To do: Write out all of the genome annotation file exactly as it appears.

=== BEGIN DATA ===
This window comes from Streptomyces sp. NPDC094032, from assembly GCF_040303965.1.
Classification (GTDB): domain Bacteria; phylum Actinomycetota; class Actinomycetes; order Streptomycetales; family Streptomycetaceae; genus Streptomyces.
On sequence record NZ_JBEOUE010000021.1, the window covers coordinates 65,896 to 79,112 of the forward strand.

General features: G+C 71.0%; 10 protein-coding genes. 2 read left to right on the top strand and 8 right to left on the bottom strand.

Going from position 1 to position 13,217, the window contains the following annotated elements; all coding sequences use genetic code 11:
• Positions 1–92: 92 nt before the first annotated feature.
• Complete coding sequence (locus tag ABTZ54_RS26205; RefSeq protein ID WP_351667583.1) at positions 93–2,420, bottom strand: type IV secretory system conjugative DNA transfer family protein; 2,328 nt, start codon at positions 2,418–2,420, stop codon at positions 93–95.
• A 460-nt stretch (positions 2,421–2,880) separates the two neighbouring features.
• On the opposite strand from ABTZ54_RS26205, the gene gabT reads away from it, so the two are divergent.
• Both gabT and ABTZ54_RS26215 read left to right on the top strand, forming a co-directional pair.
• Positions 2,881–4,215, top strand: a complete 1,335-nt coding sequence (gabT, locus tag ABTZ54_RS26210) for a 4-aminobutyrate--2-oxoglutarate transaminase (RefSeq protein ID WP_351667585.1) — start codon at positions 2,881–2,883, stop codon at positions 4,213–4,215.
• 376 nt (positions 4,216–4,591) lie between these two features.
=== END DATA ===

This window comes from Streptomyces sp. NPDC094032, from assembly GCF_040303965.1.
Classification (GTDB): domain Bacteria; phylum Actinomycetota; class Actinomycetes; order Streptomycetales; family Streptomycetaceae; genus Streptomyces.
On sequence record NZ_JBEOUE010000021.1, the window covers coordinates 65,896 to 79,112 of the forward strand.

General features: G+C 71.0%; 10 protein-coding genes. 2 read left to right on the top strand and 8 right to left on the bottom strand.

Going from position 1 to position 13,217, the window contains the following annotated elements; all coding sequences use genetic code 11:
• Positions 1–92: 92 nt before the first annotated feature.
• Complete coding sequence (locus tag ABTZ54_RS26205; RefSeq protein ID WP_351667583.1) at positions 93–2,420, bottom strand: type IV secretory system conjugative DNA transfer family protein; 2,328 nt, start codon at positions 2,418–2,420, stop codon at positions 93–95.
• A 460-nt stretch (positions 2,421–2,880) separates the two neighbouring features.
• On the opposite strand from ABTZ54_RS26205, the gene gabT reads away from it, so the two are divergent.
• Both gabT and ABTZ54_RS26215 read left to right on the top strand, forming a co-directional pair.
• Positions 2,881–4,215, top strand: a complete 1,335-nt coding sequence (gabT, locus tag ABTZ54_RS26210) for a 4-aminobutyrate--2-oxoglutarate transaminase (RefSeq protein ID WP_351667585.1) — start codon at positions 2,881–2,883, stop codon at positions 4,213–4,215.
• 376 nt (positions 4,216–4,591) lie between these two features.